"At times, Young exhibits a level of admiration for his ex-boss that borders on hero worship. But Carter, the erstwhile editor of the satirical monthly Spy, also comes across as an occasionally grandiose character in the book. He likes to greet new recruits with an intimidating speech about the 'seven rooms'of power, and he boots Young out of a front row seat at a Calvin Klein fashion show with the words: 'Toby, you can't sit in the front row. You're still in the first room.'"

If there are indeed seven rooms, and Graydon Carter is not just a bloviating gasbag, then Richard Johnson and his merry band of Page Sixers stand at the gate guarding the keys. From personal experience of one who was once mentioned in Page Six (it was about an interview I did with David Lynch) I was the beneficiary of one day of glory. It was something, I'll tell you.

And, similarly, the keys to the Avant Garde room, the Downtown Room, the place where everything experimental and new is going on -- wait: would they even have a room, and wouldn't keys be considered too bourgeois? -- are held in the hands of the excellent Michael Musto and David and Kim at Paper.

There's no way I can really get into the subject in this blog because there are so many levels of power and class in the city -- restauranteur spheres of power, lawyer spheres of power, business relations of class, publicist social distinctions, independent film centers and players, journalist clas protocol, even, down the line to -- dare I say it -- blogger class, with Choire Sicha holding those keys -- the elite eyeballs, along with the mysteriosu TMLTMF, at the top of the food chain, dispensing glory, or, more importantly, links.

It's all so fascinating but I'm never going to get to the bottom of it here; I'm just trying to start a conversation.


The Corsair said...

Nor am I, Mr. Bwana:

Thanks for your thoughts.

Bwana said...


Fuck Chad Lowe and the horse he rode in on. AND Toby Young for good measure. Though I think he'd enjoy that. But we both felt that way since he started that diary about whoring his baby for fun and profit.

Please note I am not a crazy person, just remembered us both bashing him on low culture.

This extended handshake with the edges of celebrity...where does it end? Is this the new social order?

Anyway, as he said in his book...he ain't the in the first room.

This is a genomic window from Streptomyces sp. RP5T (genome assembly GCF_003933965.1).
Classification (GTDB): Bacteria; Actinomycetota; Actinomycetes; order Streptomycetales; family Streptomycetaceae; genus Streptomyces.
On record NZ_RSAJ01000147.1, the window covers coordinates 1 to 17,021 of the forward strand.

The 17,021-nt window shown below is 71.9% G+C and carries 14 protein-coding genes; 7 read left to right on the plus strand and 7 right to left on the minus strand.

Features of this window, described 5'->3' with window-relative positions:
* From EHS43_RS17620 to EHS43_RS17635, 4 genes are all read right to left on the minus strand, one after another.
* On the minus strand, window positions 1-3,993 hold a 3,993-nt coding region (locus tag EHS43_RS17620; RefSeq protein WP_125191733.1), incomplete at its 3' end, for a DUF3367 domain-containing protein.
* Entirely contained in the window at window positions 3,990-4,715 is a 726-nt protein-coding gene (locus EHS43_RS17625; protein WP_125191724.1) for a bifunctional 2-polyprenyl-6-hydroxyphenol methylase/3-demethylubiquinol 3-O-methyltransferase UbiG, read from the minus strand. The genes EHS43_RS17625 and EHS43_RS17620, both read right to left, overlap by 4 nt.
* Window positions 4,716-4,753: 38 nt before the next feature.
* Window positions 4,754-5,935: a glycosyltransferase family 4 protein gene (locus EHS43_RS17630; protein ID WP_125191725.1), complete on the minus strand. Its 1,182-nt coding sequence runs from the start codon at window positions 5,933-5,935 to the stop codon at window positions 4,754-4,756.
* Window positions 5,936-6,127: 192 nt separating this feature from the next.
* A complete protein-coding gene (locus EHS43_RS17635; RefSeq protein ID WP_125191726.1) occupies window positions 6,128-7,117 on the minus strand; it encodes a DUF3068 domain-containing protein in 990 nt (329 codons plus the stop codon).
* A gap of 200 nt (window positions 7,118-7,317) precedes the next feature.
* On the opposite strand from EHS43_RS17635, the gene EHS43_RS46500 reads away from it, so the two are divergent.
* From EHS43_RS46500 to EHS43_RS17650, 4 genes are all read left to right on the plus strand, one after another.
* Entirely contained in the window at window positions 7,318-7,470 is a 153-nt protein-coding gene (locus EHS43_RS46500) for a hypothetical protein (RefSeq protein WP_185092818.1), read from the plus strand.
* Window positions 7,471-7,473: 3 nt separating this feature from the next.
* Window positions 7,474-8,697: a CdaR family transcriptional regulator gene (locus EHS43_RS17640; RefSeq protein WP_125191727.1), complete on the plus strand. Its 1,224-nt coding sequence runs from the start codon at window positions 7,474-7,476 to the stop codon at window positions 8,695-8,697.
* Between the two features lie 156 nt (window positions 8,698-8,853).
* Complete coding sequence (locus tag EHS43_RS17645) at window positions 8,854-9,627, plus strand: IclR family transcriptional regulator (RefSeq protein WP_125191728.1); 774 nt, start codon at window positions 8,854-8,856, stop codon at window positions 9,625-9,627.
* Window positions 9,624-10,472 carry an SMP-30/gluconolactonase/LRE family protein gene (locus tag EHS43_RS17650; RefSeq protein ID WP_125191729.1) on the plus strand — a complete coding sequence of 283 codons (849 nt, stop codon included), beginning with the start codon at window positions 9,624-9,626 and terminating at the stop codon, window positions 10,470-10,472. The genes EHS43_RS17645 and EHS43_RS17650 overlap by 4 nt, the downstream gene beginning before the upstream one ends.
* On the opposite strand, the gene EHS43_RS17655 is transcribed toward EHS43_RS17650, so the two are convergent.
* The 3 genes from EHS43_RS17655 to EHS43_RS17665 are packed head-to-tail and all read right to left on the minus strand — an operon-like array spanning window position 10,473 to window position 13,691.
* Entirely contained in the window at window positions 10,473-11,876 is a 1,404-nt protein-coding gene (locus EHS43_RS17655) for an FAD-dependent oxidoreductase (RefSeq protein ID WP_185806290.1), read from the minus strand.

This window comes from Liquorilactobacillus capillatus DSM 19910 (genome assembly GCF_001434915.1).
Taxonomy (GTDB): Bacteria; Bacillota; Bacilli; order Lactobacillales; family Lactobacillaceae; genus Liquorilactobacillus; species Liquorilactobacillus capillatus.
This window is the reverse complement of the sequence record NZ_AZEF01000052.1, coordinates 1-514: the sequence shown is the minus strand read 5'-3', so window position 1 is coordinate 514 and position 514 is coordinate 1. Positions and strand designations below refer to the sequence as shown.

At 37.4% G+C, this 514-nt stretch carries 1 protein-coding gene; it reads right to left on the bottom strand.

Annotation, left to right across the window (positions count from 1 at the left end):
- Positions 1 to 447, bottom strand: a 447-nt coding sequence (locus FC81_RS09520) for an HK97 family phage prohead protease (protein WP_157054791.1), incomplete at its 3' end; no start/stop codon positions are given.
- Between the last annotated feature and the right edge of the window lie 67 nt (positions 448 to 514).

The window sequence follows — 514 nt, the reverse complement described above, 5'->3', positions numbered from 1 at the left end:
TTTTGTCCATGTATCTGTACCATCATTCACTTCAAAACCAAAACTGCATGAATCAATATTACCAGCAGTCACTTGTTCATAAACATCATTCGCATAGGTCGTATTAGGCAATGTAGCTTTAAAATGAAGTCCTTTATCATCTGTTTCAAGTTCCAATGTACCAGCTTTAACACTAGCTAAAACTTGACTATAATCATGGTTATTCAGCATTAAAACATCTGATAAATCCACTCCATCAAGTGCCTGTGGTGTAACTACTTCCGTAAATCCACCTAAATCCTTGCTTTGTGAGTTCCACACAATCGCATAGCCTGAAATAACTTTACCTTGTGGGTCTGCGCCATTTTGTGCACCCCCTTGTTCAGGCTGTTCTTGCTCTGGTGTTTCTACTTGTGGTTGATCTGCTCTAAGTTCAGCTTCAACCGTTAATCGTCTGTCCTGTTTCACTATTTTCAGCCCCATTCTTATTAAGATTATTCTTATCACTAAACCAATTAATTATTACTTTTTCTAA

Not that I am, either.

The Corsair said...

Graydon and the Vanity Fair crowd are definitely harsh. And I totally understand much of what you've said, astral, the media class in this town is HARSH to African-Americans. Just look at the mastheads of the top glossies -- or, just look at Conde Nast and Hearst, or even the talking head shows -- and you'd think that there are no African-Americans in the media other than Toure and Andre Leon Talley, which is not true, they just don't get the editorships or the "talent" positions.

I love Kim and David and have had a good run with them, and Paper. Downtown is where I think everyone has the best chance of doing your thing and getting notice, from the ground up. I look on this blog as a sort of floating resume, to be frank, to let people see what I can do and, hopefully, get me on the fast track to "the First Room."

I always love your posts astral, you make me think harder about the post I just wrote when I already thought I had exhausted the topic.


The Corsair said...

I missed the whole race/ class argument from the get-go in trying to speak to the larger audience, and I was glad you brought it up, astral. The downtown crowd -- DJs, indie filmakers, bloggers, etc -- appears to me, at least, to be the one place as free of the sexism and classism as we as pragmatic people can hope for right now. In the downtown crowd very nature of accepting the revolutionary and the new, they look down on classism in general (of course, try to get into the hip new downtown bar and you'll find a hierarchical conservatism that would put the Upper East Side to shame).